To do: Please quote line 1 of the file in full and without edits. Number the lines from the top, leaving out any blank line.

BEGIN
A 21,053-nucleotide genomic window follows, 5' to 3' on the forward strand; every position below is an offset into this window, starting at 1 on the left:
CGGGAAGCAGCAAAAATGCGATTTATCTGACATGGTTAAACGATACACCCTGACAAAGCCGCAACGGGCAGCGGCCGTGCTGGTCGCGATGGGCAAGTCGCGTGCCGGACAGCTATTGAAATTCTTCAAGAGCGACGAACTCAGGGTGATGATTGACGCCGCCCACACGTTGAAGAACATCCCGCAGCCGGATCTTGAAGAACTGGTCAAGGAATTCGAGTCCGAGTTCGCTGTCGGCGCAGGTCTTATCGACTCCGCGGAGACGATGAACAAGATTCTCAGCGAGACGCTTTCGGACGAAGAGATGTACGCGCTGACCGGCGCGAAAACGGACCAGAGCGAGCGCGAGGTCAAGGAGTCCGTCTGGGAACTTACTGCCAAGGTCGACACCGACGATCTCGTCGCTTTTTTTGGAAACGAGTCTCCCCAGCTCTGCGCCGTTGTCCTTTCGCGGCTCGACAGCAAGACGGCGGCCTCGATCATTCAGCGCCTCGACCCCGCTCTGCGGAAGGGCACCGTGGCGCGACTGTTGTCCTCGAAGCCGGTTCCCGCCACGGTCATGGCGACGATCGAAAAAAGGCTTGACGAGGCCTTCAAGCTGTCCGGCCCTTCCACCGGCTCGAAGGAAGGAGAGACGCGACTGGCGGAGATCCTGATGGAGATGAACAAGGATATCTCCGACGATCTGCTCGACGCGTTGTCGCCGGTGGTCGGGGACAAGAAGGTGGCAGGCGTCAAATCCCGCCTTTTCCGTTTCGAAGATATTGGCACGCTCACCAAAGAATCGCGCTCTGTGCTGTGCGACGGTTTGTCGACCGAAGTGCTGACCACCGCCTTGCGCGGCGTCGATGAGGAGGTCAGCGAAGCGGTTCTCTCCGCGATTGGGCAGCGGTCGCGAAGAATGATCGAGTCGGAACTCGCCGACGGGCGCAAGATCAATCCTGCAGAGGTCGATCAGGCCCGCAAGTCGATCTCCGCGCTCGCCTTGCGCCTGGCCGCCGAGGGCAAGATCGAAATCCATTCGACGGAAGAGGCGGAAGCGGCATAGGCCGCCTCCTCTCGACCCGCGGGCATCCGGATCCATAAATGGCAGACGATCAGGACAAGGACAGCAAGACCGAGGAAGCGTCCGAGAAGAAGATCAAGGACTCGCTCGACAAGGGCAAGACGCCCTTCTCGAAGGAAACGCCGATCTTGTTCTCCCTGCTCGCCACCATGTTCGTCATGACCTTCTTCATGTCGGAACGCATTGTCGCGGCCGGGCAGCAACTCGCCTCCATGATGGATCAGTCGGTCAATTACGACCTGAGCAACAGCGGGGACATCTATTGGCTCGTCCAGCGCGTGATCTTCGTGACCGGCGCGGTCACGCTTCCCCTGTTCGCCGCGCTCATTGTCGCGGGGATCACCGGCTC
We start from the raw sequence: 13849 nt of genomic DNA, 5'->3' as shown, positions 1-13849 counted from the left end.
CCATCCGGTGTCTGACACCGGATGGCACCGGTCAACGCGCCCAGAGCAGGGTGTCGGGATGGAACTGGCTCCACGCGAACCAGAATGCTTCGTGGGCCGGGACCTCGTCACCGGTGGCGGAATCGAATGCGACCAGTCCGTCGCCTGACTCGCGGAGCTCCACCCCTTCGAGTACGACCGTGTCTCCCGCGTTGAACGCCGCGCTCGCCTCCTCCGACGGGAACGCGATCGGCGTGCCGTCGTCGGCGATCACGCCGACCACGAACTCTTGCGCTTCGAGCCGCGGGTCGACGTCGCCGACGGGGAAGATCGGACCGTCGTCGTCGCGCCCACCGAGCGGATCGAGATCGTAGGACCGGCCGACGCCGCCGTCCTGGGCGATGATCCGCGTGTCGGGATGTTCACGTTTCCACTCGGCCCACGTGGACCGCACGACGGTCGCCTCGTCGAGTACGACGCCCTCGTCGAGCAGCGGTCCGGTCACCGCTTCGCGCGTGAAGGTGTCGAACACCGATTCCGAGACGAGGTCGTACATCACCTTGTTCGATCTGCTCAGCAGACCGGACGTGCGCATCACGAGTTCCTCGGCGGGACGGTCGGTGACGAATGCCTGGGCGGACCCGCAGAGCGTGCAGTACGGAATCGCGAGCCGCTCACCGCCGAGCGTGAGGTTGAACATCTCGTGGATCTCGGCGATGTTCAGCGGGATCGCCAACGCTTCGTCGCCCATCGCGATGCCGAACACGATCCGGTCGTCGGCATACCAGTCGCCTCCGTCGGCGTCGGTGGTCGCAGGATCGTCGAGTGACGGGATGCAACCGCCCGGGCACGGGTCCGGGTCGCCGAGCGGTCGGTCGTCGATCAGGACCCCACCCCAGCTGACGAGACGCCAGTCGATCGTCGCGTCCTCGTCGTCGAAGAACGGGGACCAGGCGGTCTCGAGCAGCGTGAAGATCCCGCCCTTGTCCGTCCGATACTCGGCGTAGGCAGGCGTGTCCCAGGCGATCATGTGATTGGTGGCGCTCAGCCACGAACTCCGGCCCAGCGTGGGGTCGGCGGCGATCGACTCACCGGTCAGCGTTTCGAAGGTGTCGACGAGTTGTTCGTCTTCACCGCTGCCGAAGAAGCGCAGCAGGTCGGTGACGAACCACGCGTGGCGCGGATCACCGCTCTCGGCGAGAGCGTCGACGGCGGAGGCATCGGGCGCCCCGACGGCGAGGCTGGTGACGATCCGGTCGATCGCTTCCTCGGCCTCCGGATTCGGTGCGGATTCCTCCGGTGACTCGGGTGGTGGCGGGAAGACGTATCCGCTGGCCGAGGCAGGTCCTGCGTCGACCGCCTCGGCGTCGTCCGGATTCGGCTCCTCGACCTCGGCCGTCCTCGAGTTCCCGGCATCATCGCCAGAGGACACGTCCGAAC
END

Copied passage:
A 21,053-nucleotide genomic window follows, 5' to 3' on the forward strand; every position below is an offset into this window, starting at 1 on the left: